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NIH awards Stempel College $2.8M to study effects of soluble corn fiber on bone mass

NIH awards Stempel College $2.8M to study effects of soluble corn fiber on bone mass

July 9, 2019 at 9:30am

The National Institutes of Health’s Eunice Kennedy Shriver National Institute of Child Health and Human Development has awarded Cristina Palacios, associate professor in the department of Dietetics and Nutrition at the Robert Stempel College of Public Health and Social Work, a $2.8 million grant to study the effects of soluble corn fiber as a dietary supplement to optimize bone mass in adolescents.
Currently, calcium intake of U.S. adolescents is inadequate with only 30 percent meeting the dietary recommendations. The current recommendation set by the Institute of Medicine is 1,300 mg/d for children and adolescents, or the equivalent to four servings of dairy products (1 cup of milk, ¾ cup of yogurt, or 1 ounce of cheese).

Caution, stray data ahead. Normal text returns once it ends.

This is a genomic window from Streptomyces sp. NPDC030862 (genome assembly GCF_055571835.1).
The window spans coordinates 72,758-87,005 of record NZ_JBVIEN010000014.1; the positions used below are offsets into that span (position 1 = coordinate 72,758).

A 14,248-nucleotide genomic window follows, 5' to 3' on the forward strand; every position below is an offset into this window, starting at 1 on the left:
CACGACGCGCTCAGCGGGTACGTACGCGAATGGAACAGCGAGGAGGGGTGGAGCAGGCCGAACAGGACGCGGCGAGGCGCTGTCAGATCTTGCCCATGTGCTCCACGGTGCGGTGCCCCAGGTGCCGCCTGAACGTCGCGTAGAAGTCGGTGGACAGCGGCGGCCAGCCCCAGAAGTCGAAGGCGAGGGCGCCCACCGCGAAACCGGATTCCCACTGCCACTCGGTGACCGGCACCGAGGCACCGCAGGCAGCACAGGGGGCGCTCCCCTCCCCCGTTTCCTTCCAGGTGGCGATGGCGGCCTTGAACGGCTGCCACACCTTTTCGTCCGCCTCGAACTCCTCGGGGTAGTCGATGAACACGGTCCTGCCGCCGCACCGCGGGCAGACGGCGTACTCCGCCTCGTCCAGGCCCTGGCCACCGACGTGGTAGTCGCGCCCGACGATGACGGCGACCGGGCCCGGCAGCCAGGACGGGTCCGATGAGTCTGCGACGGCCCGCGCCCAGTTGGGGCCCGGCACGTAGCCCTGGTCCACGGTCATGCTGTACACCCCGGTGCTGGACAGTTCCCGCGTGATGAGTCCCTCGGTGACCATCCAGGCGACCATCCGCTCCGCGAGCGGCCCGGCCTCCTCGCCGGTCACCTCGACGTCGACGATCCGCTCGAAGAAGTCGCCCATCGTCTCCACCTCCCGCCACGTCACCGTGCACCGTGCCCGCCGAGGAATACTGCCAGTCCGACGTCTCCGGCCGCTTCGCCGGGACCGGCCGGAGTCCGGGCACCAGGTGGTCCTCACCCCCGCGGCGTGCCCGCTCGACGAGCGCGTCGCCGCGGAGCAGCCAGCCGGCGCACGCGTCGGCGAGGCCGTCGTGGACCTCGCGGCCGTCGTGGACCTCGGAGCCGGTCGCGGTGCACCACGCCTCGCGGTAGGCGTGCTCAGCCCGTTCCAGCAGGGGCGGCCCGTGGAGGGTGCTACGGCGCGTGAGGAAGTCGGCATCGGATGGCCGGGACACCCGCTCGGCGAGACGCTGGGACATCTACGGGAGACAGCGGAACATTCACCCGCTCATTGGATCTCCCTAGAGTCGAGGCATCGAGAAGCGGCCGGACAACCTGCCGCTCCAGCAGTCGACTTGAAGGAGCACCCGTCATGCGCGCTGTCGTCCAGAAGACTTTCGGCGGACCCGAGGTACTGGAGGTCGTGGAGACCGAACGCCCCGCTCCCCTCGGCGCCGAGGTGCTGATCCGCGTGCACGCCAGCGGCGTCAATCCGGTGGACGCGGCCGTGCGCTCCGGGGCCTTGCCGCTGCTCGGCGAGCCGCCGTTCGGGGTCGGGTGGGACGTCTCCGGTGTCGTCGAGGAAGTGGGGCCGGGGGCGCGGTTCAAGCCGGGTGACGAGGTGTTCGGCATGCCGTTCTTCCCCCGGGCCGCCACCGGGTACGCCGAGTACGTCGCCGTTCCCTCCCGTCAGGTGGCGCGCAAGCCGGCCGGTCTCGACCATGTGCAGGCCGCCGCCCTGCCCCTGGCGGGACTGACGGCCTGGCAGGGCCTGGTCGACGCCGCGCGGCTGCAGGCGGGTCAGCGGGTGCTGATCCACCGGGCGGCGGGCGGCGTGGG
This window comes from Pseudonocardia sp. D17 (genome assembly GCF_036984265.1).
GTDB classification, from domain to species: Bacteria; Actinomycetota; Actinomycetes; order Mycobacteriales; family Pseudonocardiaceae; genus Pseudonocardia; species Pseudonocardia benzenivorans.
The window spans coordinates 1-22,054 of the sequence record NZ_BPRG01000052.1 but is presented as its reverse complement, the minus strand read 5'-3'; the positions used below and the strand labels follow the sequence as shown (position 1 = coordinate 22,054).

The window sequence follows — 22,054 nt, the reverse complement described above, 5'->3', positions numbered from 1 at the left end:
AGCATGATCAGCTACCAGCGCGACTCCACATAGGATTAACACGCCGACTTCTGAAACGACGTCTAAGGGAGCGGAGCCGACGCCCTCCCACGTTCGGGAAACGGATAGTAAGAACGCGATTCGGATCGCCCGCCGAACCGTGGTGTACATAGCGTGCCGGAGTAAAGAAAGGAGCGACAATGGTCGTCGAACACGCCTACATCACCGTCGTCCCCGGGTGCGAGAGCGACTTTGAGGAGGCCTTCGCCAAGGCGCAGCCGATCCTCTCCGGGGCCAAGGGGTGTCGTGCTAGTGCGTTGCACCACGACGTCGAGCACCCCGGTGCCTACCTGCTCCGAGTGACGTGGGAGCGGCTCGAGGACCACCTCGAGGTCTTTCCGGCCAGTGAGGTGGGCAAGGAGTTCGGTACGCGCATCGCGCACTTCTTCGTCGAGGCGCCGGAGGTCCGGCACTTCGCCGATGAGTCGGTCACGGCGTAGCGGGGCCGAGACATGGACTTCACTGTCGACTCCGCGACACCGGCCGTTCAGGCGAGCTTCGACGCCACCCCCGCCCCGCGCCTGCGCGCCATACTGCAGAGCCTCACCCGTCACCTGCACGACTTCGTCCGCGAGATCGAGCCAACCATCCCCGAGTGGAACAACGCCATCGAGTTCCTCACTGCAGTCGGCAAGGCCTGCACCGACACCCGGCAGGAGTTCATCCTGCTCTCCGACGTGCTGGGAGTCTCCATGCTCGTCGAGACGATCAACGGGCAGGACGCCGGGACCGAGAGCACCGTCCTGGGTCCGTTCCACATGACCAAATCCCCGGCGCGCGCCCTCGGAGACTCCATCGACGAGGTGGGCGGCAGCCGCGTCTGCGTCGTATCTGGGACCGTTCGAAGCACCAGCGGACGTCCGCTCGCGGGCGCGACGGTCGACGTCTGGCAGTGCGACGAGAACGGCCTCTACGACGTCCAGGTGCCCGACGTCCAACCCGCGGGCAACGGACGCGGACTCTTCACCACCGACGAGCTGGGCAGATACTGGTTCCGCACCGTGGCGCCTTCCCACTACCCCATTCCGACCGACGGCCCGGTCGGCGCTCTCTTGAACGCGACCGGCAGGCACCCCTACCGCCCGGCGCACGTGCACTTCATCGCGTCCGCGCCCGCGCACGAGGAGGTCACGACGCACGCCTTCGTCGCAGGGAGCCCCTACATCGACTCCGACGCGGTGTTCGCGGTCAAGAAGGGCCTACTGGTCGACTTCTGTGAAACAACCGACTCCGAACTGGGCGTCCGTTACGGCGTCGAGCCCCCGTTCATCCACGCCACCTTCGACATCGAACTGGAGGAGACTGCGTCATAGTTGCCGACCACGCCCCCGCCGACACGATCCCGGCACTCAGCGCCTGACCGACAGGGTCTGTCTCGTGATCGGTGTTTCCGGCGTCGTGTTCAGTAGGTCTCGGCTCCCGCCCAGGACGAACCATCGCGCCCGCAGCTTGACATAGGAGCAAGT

Puberty is one of the most important windows of development to prevent osteoporosis later in life. More than 1.5 million bone fractures occur yearly in the United States and osteoporosis fractures are estimated to cost $25 billion by 2025.
“The main source of calcium in our diets comes from dairy products and adolescents tend to replace dairy consumption with sweetened beverages. Usually dairy product consumption is high just before adolescence but then it falls off during puberty, which is a crucial time for bone mass development,” Palacios said. “As the bones grow and become elongated, they can remain a little hollow if calcium intake is low, which leads to bone loss and fractures later in life.”
Maximizing calcium intake during the key growth period of adolescents is expected to be a key strategy in preventing osteoporosis. Pilot studies have shown that there is a 12 percent greater absorption of calcium into the body when soluble corn fiber—which can be found in powder form and added to foods or drinks—is added to a diet.
The 12-month study will include 236 adolescents who will consume either soluble corn fiber or a placebo twice daily to determine if the soluble corn fiber results in greater bone mass.

“The soluble corn fiber changes the gut microbiome to allow more calcium to be absorbed, but now we need to understand if that greater absorption actually translates to greater bone mass,” Palacios said. “This fiber could be added to foods that are commonly consumed by adolescents to help give them a lifetime of stronger bones.”